Friday, September 19, 2014

South Korean Shipbuilders Make Cyber-Suits a Reality

With each passing day, there's more news from the world of cybernetics that continue to defy our imaginations. Ever since Arnold (aka "Ahhnold") stepped out of an explosion stripped down to his T-100 bones, the cinematic portrayal of human anatomy in robotic frames have been rooted in our minds.  And while movies like Edge of Tomorrow usually frame the growing trend of merging man and machine in the context of war and military might, the actual application of this tech could have alternative purposes.

South Korean-based Daewoo Shipbuilding and Marine Exploration, one of the largest shipbuilding companies in the world, in an effort to find new ways to maximize efficiency, has developed their own exo-skeleton that assists existing workers with heavy multi-purpose lifting.  The prototype can fit a laborer from roughly 5 to 6 feet tall, and help with heavy components weighing up 66 lbs.  While it's far from ideal in the day-to-day tasks- workers have already complained it slows them down and doesn't account for enough weight- the suit's basic concept has proved a resounding success.  Its combination of hydraulics and servomotors actually work to complement the laborer's own strength without hindering natural limb movement. From Daily Tech:

"The exoskeleton is made of a complex mix of carbon fiber, aluminum alloys, and steel alloys.  It weighs 28 kg (61.7 lb.) and is capable of 3 hours of operation via lithium-ion batteries that accompany the control circuitry in the backpack of the suit.  The suit is capable of walking at a "normal" human pace while carrying the 30 kg objects."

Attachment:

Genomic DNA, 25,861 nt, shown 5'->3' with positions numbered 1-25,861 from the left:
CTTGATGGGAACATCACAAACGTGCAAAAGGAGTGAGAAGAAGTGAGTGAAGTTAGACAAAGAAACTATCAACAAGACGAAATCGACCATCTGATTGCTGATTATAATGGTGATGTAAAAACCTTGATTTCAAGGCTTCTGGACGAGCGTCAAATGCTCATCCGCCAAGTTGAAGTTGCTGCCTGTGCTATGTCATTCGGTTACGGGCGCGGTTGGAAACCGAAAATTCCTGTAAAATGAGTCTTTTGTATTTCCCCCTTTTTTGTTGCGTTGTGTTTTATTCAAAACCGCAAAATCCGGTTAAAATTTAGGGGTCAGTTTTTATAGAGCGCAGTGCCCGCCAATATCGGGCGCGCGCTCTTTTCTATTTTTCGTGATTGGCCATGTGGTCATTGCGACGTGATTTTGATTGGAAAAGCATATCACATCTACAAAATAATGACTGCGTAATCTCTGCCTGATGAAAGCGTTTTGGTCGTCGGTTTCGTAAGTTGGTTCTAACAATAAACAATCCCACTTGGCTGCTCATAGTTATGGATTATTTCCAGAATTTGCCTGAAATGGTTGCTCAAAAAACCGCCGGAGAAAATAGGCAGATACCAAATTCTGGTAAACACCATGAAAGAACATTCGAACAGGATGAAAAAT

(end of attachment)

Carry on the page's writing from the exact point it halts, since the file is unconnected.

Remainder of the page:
While not the first prototype of its kind (MIT recently unveiled an "Octopus arm" apparatus), Daewoo's in-house exo-suit is the first to be used in an industry setting.  Already, US contractors such as Raytheon are taking notes for their own in-process projects.  There's also a lot more to see before the design is considered a real paradigm shift; it's one thing for an exoskeleton to work, it's another for its application to translate into measurable efficiency.  Still, Daewoo has taken a major step in robotics in the workplace, and the US industrial world should pay close attention to just how heavy this lifting will be.

Donal Thoms-Cappello is a freelance writer for Rotor Clip Company.

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